Good quote: "It was for this world that Christ had died; the more evil you saw and heard about you, the greater glory lay around the death. It was easy to die for what was good or beautiful, for home or children or a civilization -- it needed a god to die for the half-hearted and the corrupt."

6. Body Politics: Five Practices of the Christian Community Before the Watching World by John H. Yoder (1989)
Everyone loves Yoder at Fuller and with this book I found out why. It's really short and it looks at five New Testament practices: binding and loosing, baptism, eucharist, multiplicity of gifts, and open meeting. He explains that these were central to the life of the New Testament community and he gives some fresh perspective on what they might mean for the church today. He argues that "the full social, ethical, and communal meaning of the original practices has often been covered by centuries of ritual and interpretation" and he  "uncovers the original meaning of the five practices and shows why the recovery of these practices is so important for the social, economic, and political witness of the church today." (Amazon)

Good quote: "The people of God is called to be today what the world is called to be ultimately."

7. The 7 Habits of Highly Effective People: Powerful Lessons in Personal Change by Stephen R. Covey (1989)
I was quite surprised by this book. I didn't think I liked books about leadership, especially with a certain number of steps to go through. But this book is about much more than leadership, which is I think why it has been just a high seller. Covey's principles are really helpful for all of life. What I really loved is that he didn't focus on actions but on motives and heart level change. I believe I'll be thinking about the concepts here for quite a long time.

Good quote: "The real beginning of influence comes as others sense you are being influenced by them--when they feel understood by you--that you have listened deeply and sincerely, and that you are open."

8. Tuesdays with Morrie by Mitch Albom (2002)
A true story about how Mitch finds out his favorite college professor is dying and then meets with him every Tuesday until Morrie passes away. It's a great story of friendship and reorienting one's life based on the perspective of someone who is at the end of his. I read this as a part of my "Grief, Loss, Death, and Dying" course at Fuller this past spring. Totally worth it.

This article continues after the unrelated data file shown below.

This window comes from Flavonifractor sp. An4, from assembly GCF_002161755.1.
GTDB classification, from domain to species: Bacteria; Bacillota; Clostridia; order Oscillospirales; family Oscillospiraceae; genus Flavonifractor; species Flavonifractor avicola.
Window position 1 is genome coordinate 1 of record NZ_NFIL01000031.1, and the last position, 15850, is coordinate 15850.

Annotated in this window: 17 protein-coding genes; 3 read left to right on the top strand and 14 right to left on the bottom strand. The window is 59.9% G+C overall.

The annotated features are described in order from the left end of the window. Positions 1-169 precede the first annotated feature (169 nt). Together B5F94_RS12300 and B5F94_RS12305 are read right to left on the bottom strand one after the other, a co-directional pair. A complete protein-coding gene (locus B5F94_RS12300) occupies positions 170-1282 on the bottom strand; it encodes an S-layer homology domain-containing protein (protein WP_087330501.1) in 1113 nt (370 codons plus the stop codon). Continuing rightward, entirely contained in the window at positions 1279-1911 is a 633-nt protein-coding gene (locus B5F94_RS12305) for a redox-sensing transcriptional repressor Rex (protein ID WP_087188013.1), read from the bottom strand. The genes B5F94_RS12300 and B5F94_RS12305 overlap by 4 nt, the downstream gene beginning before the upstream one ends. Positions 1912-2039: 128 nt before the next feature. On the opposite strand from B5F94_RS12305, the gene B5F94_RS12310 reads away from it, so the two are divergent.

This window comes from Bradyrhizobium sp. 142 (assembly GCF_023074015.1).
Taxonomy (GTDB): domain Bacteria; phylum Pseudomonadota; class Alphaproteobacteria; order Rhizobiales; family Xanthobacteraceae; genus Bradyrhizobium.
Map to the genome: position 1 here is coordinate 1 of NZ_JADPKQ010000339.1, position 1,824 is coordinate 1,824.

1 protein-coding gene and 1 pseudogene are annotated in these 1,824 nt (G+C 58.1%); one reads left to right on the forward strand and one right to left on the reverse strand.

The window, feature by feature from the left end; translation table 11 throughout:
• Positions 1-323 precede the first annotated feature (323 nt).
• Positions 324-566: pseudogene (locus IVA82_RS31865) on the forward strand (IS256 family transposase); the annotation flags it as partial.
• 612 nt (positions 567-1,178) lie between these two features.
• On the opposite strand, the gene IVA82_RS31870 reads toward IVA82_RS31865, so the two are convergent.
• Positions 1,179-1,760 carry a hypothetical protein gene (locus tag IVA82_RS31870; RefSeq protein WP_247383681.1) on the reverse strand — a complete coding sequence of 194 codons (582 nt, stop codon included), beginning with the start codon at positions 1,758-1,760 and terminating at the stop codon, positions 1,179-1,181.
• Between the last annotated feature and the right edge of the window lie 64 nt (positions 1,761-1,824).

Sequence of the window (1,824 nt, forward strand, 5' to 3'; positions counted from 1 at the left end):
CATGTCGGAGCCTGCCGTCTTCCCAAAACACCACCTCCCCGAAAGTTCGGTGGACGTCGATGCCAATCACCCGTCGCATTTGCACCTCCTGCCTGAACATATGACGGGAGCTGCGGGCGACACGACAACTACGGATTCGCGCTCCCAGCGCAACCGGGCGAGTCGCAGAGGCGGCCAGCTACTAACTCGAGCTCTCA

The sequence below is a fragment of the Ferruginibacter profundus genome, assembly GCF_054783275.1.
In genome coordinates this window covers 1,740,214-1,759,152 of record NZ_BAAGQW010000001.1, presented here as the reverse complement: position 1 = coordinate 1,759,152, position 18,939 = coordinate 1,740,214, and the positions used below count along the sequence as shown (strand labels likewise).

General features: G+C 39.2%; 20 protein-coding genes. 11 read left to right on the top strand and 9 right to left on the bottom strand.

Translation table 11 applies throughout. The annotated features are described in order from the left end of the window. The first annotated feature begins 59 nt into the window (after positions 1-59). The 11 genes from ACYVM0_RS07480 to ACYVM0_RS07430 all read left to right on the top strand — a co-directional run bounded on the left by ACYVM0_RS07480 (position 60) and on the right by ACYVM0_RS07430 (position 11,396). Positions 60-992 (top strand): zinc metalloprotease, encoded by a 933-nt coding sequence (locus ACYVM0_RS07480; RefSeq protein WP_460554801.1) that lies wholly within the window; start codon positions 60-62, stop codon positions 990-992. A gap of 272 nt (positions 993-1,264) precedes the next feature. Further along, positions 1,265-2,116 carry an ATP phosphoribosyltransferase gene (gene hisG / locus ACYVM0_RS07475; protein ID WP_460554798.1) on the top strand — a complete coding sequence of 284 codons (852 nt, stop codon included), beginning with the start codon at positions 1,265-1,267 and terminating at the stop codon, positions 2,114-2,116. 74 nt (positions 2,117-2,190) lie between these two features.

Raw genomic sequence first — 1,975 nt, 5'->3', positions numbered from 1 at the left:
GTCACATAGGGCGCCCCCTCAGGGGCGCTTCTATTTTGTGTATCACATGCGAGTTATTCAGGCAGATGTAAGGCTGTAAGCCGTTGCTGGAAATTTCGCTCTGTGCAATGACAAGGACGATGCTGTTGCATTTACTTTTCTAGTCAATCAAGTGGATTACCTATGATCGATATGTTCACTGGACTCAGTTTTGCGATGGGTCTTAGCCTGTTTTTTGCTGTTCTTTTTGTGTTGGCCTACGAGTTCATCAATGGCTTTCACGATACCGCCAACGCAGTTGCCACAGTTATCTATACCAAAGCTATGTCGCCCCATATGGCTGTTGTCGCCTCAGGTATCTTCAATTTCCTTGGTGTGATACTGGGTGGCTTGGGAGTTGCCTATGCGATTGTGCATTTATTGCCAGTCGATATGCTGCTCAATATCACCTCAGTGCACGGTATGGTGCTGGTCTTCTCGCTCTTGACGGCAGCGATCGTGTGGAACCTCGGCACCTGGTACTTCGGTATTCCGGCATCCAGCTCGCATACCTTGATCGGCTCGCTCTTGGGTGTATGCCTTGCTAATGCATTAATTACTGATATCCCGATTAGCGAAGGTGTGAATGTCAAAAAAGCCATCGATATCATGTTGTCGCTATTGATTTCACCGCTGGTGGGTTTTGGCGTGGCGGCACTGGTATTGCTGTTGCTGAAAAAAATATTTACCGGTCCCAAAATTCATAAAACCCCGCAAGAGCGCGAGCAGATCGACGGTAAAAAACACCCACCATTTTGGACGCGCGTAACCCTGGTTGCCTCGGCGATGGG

Good quote: "So many people walk around with a meaningless life. They seem half-asleep, even when they're busy doing things they think are important. This is because they're chasing the wrong thing."

9. Letters to Children by CS Lewis (1985)
A collection of correspondance between Lewis and his younger readers. It's fascinating to see a man of such great intellect care for children and speak great truths in ways they can understand.

Good quote: "Duty is only a substitute for love (of God and of other people), like a crutch, which is a substitute for a leg. Most of us need the crutch at times; but of course it's idiotic to use the crutch when our own legs (our own loves, tastes, habits, etc) can do the journey on their own!"

10. Lament for a Son by Nicholas Wolterstorff (1987)
This was another book I read for my grief & death class at Fuller. Wolterstoff, a brilliant philosopher teaching at Yale University, lost his 25 year old son to a climbing accident. In this book, he gives the reader a look into his grief and he honestly wrestles with how such a thing could happen. I highly recommend it for anyone who is dealing with any kind of significant loss.

Good quote: “God is not only the God of the sufferers but the God who suffers. The pain and fallenness of humanity have entered into his heart. Through the prism of my tears I have seen a suffering God…"

Honorable Mentions: A Praying Life (Paul Miller), Hannah Coulter (Berry), Hunger Games series (Collins), The Ball and the Cross (Chesterton), Gilead (Robinson), Trauma and Recovery (Herman)